Monday 20 August 2012

The rise of plagiarism and the crisis of honesty

More are getting caught for copying but it is not enough to rely on online vigilantes, say experts
Published The Straits Times, 19 Aug 2012

New York - Thanks to vigilant online sleuths, many - from Filipino senators and senior editors to European politicians - are being accused of plagiarism as they give in to temptation and lift information from the Web.

Philippine Senator Vicente Sotto III is the latest to be ensnared: American Sarah Pope accused him last week of plagiarising her blog during an acrimonious debate on a contraception Bill that has divided the Philippines.

Mr Sotto initially denied using parts of Ms Pope's blog when he argued against the Bill to distribute contraceptives in government-run health clinics.

But after she called him a "lying thief" in a blog post last Thursday, his chief of staff, Mr Hector Villacorta, acknowledged that a staff member had used her blog without attribution.

Still, the senator maintains his ground and says both he and Ms Pope cited the same source, a Russian-born physician who claims that contraceptives cause an imbalance between good and bad bacteria in a person's intestines.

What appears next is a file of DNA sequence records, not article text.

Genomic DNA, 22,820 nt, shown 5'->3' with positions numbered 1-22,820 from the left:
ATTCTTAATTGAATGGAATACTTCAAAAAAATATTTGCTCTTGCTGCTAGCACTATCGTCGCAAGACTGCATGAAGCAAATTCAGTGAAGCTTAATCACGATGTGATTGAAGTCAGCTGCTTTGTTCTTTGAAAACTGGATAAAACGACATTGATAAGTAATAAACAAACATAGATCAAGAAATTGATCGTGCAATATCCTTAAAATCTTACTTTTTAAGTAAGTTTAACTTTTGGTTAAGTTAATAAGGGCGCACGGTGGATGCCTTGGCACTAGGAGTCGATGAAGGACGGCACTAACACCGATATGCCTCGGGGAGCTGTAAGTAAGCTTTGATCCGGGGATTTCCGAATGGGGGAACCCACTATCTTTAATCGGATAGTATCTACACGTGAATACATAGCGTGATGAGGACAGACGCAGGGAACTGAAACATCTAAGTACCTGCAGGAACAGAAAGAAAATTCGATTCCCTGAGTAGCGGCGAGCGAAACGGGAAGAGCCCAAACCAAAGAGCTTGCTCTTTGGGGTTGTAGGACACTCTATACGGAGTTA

The case emerges soon after the controversy surrounding CNN and Time magazine journalist Fareed Zakaria's suspension. Some readers had noticed that a paragraph in his latest column was similar to one in an article in The New Yorker.

Mr Zakaria was reinstated last Friday after Time described his error as "unintentional" while CNN said a review of his work suggested that the suspension could be lifted.

Mr Zakaria's case was the second prominent case of plagiarism by a journalist, following that of science writer Jonah Lehrer, who resigned from The New Yorker for trouble with "self-plagiarism" and more seriously, fabrication.

In both cases, the journalists were exposed not by those they misquoted or quoted without attribution, but by online sleuths who were quick to point out the problems.

Journalism is not the only field that has had to deal with cheats and copiers.

Colleges and universities deal daily with the issue of dishonest work - and not just among their students. Recent research suggests that 1 per cent of papers published in academic journals are strikingly similar to papers already published, leading to a growing concern about the rise of scientific plagiarism.

And throughout Europe, politicians are being accused of plagiarism on a wide scale.

Government leaders in Germany, Romania and Hungary have faced criticism - and sometimes dismissal - for stealing text for academic papers and dissertations.

Tackling the problem is difficult. Even media watchdogs are not sure of the extent of plagiarism and how much it has grown since the advent of the Internet.

Digital technology has removed many barriers for lazy or time-pressured writers looking to lift a few passages from an already-published source.

"Copy-and-paste was the biggest step forward for the plagiarist ever," says Mr Jonathan Bailey, creator of the website Plagiarism Today.

Once requiring a lot of research and retyping, plagiarism is now a shortcut, he says.

The Internet has also created the demand for ever more content from authors and pundits. Mr Zakaria, for instance, hosted a television show and wrote for Time magazine.